Abby shut and locked the door behind her and sank into a chair. She didn’t need to of course, but she liked those little human habits. Even after five hundred years, it was still nice to pretend that she had a beating heart, if only for herself.
The internet predator had tasted better than she expected – then again, human blood was such a treat, that any taste seemed like a feast. This meal would last her at least a week before she had to go was back to her old diet of guinea pigs and stray cats.
She shut her eyes and sucked in a deep breath of relief. Feeding always made her drowsy.
A knock sounded on the door. With a groan, Abby opened it to find -
“Janus?” She said, surprised. They hadn’t spoken in decades.
He smiled wearily. “Hello Anna Bella.” She felt her dead heart ache at that voice. “And people call me Runner now.”
“Runner?” She laughed mirthlessly. “It suits you.” Not even a hint of a smile. He looked down at his shoes. Abby swallowed. “Runner? What is it? What’s wrong? Has something happened?”
Runner ran a hand through his messy copper hair, and gazed at her with sad gray eyes. “I need your help.”
Twenty minutes later the pair stood in Abby’s rather bloodstained kitchen. Runner clutched a mug of (rather questionable) tea, Abby sipped a bag of fresh A+, and stared at the two children seated at her kitchen table.
The boy was skin and bones, his grimy shirt hanging off him like a dress. He watched her with suspicious hazel eyes, but his mistrust wasn't enough to stop him from wolfing down what little human food she had.
Abby thought the other child might be a girl, but it was hard to tell past the emerald scales coating her body, though she too looked far too skinny. She was lizard-like, with a thin tail and a green and blue crest like a dinosaur’s atop her head. Unlike the boy, this child was elegant; she ate nothing and watched the starving boy in disdain.
“- And I don’t think either one of them has parents -” Runner was just finishing his story.
“Then send them to the orphanage.” Abby hissed. “Hell – the boy could probably pass for human –” the boy took that moment to sneeze, and sparks flew from his mouth, lighting the table on fire. The lizard girl acted inhumanly fast to smother the flames, and then resumed glaring at him.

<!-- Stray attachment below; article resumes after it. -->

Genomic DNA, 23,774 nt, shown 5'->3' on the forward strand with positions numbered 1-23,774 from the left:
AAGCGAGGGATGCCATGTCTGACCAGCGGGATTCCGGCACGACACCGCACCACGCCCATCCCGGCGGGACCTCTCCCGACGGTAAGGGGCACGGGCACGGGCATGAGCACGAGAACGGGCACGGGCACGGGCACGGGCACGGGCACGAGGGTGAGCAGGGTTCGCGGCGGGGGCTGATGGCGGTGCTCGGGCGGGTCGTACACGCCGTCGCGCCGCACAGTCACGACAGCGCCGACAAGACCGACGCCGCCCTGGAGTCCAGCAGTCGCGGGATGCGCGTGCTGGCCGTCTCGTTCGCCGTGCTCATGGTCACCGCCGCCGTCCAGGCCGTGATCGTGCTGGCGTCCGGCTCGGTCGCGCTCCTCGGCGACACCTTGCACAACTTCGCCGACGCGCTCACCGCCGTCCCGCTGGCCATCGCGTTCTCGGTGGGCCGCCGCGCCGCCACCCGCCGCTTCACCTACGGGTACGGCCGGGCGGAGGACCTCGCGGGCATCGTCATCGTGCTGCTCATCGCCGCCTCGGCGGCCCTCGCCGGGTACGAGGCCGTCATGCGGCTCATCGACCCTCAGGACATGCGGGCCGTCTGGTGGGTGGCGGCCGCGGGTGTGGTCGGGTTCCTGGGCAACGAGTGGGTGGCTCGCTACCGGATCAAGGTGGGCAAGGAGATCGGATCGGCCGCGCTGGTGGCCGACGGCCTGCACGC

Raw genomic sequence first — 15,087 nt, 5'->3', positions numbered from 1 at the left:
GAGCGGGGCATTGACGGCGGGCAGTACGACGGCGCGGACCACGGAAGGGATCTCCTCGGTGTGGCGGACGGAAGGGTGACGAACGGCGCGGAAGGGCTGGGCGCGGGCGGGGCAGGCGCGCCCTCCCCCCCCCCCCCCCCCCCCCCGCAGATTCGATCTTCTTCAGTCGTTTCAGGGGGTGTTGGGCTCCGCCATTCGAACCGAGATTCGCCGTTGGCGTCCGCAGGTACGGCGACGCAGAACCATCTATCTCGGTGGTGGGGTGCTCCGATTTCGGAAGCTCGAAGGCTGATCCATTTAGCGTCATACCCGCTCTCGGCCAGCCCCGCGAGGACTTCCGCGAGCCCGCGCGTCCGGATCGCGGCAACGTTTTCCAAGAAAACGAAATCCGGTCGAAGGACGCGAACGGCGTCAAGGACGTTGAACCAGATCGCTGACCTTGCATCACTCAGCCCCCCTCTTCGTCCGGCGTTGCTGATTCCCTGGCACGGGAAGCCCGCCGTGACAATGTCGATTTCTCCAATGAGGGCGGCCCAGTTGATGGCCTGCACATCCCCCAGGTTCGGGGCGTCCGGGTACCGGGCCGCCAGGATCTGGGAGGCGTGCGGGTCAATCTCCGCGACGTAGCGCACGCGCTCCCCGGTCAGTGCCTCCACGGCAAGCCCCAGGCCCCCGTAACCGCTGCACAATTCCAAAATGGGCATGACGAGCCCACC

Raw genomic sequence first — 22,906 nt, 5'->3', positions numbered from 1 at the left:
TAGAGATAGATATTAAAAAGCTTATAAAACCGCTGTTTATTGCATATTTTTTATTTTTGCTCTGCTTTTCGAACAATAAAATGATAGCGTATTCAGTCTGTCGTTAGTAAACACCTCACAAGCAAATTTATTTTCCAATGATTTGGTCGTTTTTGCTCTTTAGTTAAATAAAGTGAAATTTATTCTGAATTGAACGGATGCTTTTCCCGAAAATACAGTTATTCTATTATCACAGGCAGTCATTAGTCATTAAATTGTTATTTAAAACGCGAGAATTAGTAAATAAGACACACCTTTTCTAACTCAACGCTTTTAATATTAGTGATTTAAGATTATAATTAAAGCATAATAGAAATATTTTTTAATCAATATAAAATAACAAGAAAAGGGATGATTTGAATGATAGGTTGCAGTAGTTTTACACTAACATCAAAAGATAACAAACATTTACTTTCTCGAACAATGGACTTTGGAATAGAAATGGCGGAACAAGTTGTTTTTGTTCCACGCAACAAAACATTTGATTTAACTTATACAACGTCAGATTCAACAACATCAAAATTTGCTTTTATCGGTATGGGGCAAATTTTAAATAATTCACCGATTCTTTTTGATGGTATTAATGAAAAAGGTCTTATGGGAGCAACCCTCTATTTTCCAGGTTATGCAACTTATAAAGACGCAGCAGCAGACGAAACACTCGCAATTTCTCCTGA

He cringed slightly, “Oops.”
Abby pursed her lips in annoyance. “Yeah, he’s not normal.” Runner smirked. “And I checked the orphanage they won’t have any openings for a week.”
“So you’re dumping them on me.” Abby finished waspishly, loud enough that the girl looked up from what they were doing. “what do you think I can just-”
"It's just for a few days!" Runner assured. The girl, now listening avidly, looked alarmed.
"Well why can't you take them then?" Abby argued.
"I can't." Runner complained. "My workshop is too dangerous to leave kids in."
"So you're leaving them with a vampire?" Abby laughed. The dragon girl elbowed the boy hard enough that he looked up.
"Abby!" Runner whined, "look - I'll even stay - I'll help you look after them."
"That's not reassuring." Abby deadpanned.
"You owe me!" Runner said. "Sicily - 1943. I'm calling that favor in -"
"Oh - but that's not fair!" Abby complained, becoming aware that both children were listening avidly by this point.
"It's totally fair." Runner stated. Abby glared. "Please." He begged. "Just…please." He repeated, seemingly at a loss for a better argument. "You were the first person I thought of taking them too." He confessed.
She rolled her eyes. "Liar."
"Will you do it?" Runner asked quietly, and Abby saw the two children watching her with bated breath.
At last she sighed, and leaned over the table where the two strays watched her solemnly, “what are your names?” She asked gently.
The room let out a collective sigh of relief, and the lizard girl spoke up, “I am called Ssilissa,” she announced, her forked tongue stumbling over the unfamiliar language, “and, no matter what he says -” she continued, glaring at the boy, who suddenly became interested in a bloodstain, “no one is to shorten that to ‘Silly’.” He squirmed slightly.
“And who are you?”
The boy looked up in surprise. “My name is Thomas Reaver. . . um miss.” He added as an afterthought.
Abby sighed and started clearing plates, “don’t call me that." She ordered. "If you're going to be staying here, you’ll have to get used to calling me Abby. Now come and help me with these dishes and you two can tell me a bit more about yourselves – you too Runner don’t think you can sneak out with that stupid smirk on your face…"
And so the strange new family began.